for the same policy periods as the primary-level policies and
provided coverage for “personal and advertising
injury” to the same extent.
February 12, 2016, Linq filed a complaint against Ohio
Security, seeking a declaration that Ohio Security has a duty
to defend Linq in the Sprint action. (Linq Compl.,
ECF No. 1). On March 23, 2016, Linq moved for partial summary
judgment on its claim that Ohio Security has a duty to
defend. (Linq Mot. Partial Summ. J., ECF No. 16). Ohio
Security and Ohio Casualty filed a cross motion for summary
judgment on the duty to defend issue (which also served as
their response to Linq's motion for partial summary
judgment) on January 6, 2017. (Liberty Mutual Cross Mot.
Summ. J., ECF No. 31). That cross motion also requested that
the court enter a final declaratory judgment that neither
Ohio Security nor Ohio Casualty has a duty to defend or
indemnify Linq in the Sprint action. (Liberty Mutual
Cross Mot. Summ. J. Mem. Law 8, ECF No. 32). Linq filed a
consolidated response and reply on January 20, 2017. (Linq
Resp. in Opp'n & Reply, ECF No. 33). Liberty Mutual
filed a reply in support of its cross motion for summary
judgment on February 3, 2017. (Liberty Mutual Reply, ECF No.
Rule of Civil Procedure 56(a) provides that summary judgment
should be granted “if the movant shows that there is no
genuine dispute as to any material fact and
the movant is entitled to judgment as a matter of law.”
Fed.R.Civ.P. 56(a) (emphases added). “A dispute is
genuine if ‘a reasonable jury could return a verdict
for the nonmoving party.'” Libertarian
Party of Va. v. Judd, 718 F.3d 308, 313 (4th
Cir. 2013) (quoting Dulaney v. Packaging Corp. of
Am., 673 F.3d 323, 330 (4th Cir. 2012)). “A fact
is material if it ‘might affect the outcome of the suit
under the governing law.'” Id. (quoting
Anderson v. Liberty Lobby, Inc., 477 U.S. 242, 248
(1986)). Accordingly, “the mere existence of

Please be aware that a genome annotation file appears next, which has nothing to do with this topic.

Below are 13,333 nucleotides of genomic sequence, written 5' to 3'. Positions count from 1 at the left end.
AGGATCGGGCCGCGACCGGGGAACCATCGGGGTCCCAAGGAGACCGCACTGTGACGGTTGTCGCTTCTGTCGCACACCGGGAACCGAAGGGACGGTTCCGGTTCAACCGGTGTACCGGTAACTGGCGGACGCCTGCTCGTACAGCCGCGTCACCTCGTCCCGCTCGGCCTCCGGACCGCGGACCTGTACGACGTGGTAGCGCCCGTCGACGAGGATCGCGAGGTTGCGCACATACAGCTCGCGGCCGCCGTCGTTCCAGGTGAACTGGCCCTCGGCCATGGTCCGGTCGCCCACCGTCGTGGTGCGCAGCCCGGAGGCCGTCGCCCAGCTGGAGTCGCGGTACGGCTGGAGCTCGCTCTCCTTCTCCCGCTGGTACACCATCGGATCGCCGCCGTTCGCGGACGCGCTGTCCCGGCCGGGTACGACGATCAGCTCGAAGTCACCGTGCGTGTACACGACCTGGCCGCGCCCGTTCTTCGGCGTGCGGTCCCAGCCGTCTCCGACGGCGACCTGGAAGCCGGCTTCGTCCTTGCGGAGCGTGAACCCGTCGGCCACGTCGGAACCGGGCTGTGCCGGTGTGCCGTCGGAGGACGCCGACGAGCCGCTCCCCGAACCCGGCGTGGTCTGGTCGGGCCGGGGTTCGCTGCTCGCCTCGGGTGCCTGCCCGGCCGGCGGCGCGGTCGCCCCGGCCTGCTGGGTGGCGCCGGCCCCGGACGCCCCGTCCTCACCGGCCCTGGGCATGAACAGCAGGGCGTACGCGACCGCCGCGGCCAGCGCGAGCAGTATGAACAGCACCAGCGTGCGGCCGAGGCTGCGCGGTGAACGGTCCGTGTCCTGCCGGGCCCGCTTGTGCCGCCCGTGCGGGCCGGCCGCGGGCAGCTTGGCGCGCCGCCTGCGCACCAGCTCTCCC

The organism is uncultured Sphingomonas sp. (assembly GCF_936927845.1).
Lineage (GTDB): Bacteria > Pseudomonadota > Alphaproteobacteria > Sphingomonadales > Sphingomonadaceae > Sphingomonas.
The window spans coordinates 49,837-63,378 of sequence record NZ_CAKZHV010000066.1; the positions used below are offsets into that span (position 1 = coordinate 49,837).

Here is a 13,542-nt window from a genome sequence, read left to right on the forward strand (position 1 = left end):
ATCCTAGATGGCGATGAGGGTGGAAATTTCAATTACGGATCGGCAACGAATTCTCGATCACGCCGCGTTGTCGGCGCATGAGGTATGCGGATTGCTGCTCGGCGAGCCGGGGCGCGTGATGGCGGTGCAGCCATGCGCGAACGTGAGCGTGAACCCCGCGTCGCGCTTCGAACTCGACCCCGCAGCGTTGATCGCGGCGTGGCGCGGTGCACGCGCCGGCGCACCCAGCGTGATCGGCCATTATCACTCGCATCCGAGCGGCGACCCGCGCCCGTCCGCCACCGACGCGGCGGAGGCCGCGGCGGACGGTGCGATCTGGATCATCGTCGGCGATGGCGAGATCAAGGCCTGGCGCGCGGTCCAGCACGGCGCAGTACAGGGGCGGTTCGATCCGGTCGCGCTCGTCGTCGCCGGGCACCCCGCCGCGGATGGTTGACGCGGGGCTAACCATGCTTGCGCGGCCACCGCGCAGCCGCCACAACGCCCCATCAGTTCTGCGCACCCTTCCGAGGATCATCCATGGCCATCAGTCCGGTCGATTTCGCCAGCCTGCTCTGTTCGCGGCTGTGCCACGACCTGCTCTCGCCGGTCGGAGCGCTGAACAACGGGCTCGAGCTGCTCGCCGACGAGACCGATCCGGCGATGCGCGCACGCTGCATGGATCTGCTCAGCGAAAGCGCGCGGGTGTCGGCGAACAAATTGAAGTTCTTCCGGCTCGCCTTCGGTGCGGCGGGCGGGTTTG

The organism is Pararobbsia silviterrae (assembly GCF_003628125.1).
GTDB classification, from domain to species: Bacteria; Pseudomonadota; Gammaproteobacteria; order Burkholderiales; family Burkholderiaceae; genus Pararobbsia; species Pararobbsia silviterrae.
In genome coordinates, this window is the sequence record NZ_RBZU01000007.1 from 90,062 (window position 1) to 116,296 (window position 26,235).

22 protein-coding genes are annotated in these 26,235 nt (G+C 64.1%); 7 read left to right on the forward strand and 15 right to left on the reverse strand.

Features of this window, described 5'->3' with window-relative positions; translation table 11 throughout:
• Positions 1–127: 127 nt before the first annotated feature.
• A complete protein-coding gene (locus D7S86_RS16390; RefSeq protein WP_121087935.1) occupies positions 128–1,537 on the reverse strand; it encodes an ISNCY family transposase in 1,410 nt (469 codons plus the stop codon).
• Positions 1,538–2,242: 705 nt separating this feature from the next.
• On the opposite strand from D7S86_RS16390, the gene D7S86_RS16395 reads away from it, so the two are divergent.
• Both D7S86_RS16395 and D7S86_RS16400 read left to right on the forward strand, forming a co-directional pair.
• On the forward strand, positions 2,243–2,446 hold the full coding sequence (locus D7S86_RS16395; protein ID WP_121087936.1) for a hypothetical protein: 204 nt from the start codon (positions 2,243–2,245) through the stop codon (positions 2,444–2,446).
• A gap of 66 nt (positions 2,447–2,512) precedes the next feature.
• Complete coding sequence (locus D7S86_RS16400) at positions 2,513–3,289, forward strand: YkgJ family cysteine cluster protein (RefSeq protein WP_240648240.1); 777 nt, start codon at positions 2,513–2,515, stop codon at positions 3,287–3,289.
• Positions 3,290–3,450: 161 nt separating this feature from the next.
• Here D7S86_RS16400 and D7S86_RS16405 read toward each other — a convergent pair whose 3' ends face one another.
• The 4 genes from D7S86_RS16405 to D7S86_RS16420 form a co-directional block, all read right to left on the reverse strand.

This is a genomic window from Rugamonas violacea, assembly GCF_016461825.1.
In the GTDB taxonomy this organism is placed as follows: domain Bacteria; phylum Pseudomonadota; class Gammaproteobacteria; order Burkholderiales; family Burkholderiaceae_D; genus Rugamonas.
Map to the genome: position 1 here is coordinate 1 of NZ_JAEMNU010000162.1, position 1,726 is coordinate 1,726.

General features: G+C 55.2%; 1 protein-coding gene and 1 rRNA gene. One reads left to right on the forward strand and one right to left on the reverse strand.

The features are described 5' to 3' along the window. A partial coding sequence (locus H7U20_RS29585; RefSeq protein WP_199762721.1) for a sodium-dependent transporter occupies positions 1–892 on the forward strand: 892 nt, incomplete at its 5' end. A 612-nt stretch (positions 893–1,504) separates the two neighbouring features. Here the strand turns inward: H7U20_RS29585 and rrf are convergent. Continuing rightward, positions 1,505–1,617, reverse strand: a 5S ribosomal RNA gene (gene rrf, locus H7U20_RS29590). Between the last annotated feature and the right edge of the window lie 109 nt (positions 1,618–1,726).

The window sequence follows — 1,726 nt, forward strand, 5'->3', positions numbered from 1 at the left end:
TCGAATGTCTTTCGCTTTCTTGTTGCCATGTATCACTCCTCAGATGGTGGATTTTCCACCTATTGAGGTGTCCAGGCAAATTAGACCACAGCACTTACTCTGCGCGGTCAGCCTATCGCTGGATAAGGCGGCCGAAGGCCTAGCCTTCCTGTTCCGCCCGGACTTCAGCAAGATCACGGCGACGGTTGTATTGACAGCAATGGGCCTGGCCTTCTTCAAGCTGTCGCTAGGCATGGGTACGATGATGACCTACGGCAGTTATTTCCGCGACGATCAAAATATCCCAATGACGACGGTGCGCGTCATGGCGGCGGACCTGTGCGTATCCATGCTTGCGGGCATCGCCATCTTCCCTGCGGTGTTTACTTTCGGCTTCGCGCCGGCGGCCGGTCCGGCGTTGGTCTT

some alleged factual dispute between the parties
will not defeat an otherwise properly supported motion for
summary judgment[.]” Anderson, 477 U.S. at
247-48. The court must view the evidence in the light most
favorable to the nonmoving party, Tolan v. Cotton,
134 S.Ct. 1861, 1866 (2014) (per curiam), and draw all
reasonable inferences in that party's favor, Scott v.
Harris, 550 U.S. 372, 378 (2007) (citations omitted);
see also Jacobs v. N.C. Admin. Office of the
Courts, 780 F.3d 562, 568-69 (4th Cir. 2015). At the
same time, the court must “prevent factually
unsupported claims and defenses from proceeding to
trial.” Bouchat v. Balt. Ravens Football Club,
Inc., 346 F.3d 514, 526 (4th Cir. 2003) (quoting
Drewitt v. Pratt, 999 F.2d 774, 778-79 (4th Cir.
Cross Motions for Partial Summary Judgment
cross motions for partial summary judgment raise issues
similar to those already decided by this court when facing
cross motions for partial summary judgment in another case,
Wireless Buybacks, LLC v. Hanover American Ins. Co.,
1:16-cv-0328-CCB. As explained in that case, the first issue
is whether the underlying complaint in the Sprint
action may trigger a duty to defend even though Sprint did
not specifically identify the tort of product disparagement
as a cause of action. In Maryland, whether a duty to defend
exists depends on both the alleged facts and the causes of
action contained in the underlying complaint; the inquiry
focuses on substance, not labels. Here, as in Wireless
Buybacks, the relevant inquiry is whether the underlying
lawsuit alleges or implies that Sprint suffered an injury
that arose out of the publication of disparaging material by
Linq - regardless of how Sprint labeled its counts. See